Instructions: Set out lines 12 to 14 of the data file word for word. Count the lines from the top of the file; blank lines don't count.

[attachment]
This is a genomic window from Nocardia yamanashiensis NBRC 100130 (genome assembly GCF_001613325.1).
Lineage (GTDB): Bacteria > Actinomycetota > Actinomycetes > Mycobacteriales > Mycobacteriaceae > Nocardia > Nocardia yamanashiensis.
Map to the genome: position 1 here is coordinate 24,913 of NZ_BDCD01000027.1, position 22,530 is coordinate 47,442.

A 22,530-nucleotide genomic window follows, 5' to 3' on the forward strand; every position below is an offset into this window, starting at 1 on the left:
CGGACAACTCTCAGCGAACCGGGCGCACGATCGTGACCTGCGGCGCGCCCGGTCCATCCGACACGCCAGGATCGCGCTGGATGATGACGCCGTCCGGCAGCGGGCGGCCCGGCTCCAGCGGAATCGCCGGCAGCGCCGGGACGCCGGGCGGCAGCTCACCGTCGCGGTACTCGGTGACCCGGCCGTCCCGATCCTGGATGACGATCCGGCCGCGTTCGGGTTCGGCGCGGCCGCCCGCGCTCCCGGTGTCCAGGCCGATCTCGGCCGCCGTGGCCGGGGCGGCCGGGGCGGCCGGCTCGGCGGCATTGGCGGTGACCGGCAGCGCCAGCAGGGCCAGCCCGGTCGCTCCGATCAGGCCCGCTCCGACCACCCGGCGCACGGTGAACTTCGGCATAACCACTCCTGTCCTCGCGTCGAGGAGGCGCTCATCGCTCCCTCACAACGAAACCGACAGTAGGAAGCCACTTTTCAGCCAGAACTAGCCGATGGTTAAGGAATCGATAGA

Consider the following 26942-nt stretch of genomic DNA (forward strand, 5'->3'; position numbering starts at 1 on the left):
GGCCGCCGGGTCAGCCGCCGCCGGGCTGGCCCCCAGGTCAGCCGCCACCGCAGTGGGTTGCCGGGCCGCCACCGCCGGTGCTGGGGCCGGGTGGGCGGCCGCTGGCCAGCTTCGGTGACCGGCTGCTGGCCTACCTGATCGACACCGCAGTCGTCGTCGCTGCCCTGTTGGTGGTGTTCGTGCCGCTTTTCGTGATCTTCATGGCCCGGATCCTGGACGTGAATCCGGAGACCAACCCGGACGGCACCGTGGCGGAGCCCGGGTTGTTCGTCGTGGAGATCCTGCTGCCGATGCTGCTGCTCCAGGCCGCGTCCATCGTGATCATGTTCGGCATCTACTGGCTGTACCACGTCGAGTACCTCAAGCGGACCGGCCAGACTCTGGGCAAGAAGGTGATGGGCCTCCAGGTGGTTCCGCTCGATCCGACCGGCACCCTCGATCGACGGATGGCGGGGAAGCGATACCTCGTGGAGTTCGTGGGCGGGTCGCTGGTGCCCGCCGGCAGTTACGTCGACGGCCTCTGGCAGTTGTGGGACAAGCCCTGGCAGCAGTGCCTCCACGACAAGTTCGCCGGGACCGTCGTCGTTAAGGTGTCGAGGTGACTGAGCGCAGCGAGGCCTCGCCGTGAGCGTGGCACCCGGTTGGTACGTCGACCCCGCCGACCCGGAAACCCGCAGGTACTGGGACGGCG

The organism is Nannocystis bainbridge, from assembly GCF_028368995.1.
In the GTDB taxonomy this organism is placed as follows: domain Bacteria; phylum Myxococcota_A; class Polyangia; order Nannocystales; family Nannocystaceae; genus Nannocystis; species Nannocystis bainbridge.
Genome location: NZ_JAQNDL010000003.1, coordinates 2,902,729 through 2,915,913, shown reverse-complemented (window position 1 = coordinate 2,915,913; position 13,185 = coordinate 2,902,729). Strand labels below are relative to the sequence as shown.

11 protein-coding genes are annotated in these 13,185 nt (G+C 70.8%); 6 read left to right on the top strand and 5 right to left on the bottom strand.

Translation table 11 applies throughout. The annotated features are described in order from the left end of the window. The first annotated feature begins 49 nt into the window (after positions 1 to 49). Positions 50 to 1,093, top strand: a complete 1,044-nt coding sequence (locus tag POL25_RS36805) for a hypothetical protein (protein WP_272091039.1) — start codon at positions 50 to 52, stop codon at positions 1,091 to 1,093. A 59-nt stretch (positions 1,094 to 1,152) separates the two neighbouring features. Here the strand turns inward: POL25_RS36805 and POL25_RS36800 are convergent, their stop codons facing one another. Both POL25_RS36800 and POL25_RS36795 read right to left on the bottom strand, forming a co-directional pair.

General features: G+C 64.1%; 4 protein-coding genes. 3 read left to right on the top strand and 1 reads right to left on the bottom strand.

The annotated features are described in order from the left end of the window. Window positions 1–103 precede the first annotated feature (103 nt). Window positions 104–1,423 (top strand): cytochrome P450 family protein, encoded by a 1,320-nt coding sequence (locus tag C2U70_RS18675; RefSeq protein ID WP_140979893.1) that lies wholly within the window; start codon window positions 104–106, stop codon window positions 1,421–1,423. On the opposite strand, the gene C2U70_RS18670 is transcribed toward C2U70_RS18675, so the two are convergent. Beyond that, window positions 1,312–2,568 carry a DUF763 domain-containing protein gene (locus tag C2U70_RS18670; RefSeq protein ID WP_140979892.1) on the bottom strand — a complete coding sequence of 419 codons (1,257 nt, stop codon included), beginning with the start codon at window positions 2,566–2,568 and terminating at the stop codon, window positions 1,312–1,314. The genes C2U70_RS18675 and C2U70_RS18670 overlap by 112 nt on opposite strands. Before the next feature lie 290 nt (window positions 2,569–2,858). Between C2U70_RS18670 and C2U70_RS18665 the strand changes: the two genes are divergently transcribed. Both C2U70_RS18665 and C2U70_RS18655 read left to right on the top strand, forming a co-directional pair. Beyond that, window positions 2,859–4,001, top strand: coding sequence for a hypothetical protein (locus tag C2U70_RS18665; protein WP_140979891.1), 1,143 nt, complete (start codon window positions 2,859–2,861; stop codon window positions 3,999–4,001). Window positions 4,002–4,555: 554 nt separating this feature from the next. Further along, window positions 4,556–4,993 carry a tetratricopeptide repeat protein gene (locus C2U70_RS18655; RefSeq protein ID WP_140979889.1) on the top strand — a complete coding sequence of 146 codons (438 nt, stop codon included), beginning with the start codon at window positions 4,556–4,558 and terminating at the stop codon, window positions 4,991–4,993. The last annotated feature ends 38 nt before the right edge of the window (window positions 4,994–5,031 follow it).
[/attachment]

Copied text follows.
Translation table 11 applies throughout. The annotated features are described in order from the left end of the window. The first annotated feature begins 49 nt into the window (after positions 1 to 49). Positions 50 to 1,093, top strand: a complete 1,044-nt coding sequence (locus tag POL25_RS36805) for a hypothetical protein (protein WP_272091039.1) — start codon at positions 50 to 52, stop codon at positions 1,091 to 1,093. A 59-nt stretch (positions 1,094 to 1,152) separates the two neighbouring features. Here the strand turns inward: POL25_RS36805 and POL25_RS36800 are convergent, their stop codons facing one another. Both POL25_RS36800 and POL25_RS36795 read right to left on the bottom strand, forming a co-directional pair.

General features: G+C 64.1%; 4 protein-coding genes. 3 read left to right on the top strand and 1 reads right to left on the bottom strand.

The annotated features are described in order from the left end of the window. Window positions 1–103 precede the first annotated feature (103 nt). Window positions 104–1,423 (top strand): cytochrome P450 family protein, encoded by a 1,320-nt coding sequence (locus tag C2U70_RS18675; RefSeq protein ID WP_140979893.1) that lies wholly within the window; start codon window positions 104–106, stop codon window positions 1,421–1,423. On the opposite strand, the gene C2U70_RS18670 is transcribed toward C2U70_RS18675, so the two are convergent. Beyond that, window positions 1,312–2,568 carry a DUF763 domain-containing protein gene (locus tag C2U70_RS18670; RefSeq protein ID WP_140979892.1) on the bottom strand — a complete coding sequence of 419 codons (1,257 nt, stop codon included), beginning with the start codon at window positions 2,566–2,568 and terminating at the stop codon, window positions 1,312–1,314. The genes C2U70_RS18675 and C2U70_RS18670 overlap by 112 nt on opposite strands. Before the next feature lie 290 nt (window positions 2,569–2,858). Between C2U70_RS18670 and C2U70_RS18665 the strand changes: the two genes are divergently transcribed. Both C2U70_RS18665 and C2U70_RS18655 read left to right on the top strand, forming a co-directional pair. Beyond that, window positions 2,859–4,001, top strand: coding sequence for a hypothetical protein (locus tag C2U70_RS18665; protein WP_140979891.1), 1,143 nt, complete (start codon window positions 2,859–2,861; stop codon window positions 3,999–4,001). Window positions 4,002–4,555: 554 nt separating this feature from the next. Further along, window positions 4,556–4,993 carry a tetratricopeptide repeat protein gene (locus C2U70_RS18655; RefSeq protein ID WP_140979889.1) on the top strand — a complete coding sequence of 146 codons (438 nt, stop codon included), beginning with the start codon at window positions 4,556–4,558 and terminating at the stop codon, window positions 4,991–4,993. The last annotated feature ends 38 nt before the right edge of the window (window positions 4,994–5,031 follow it).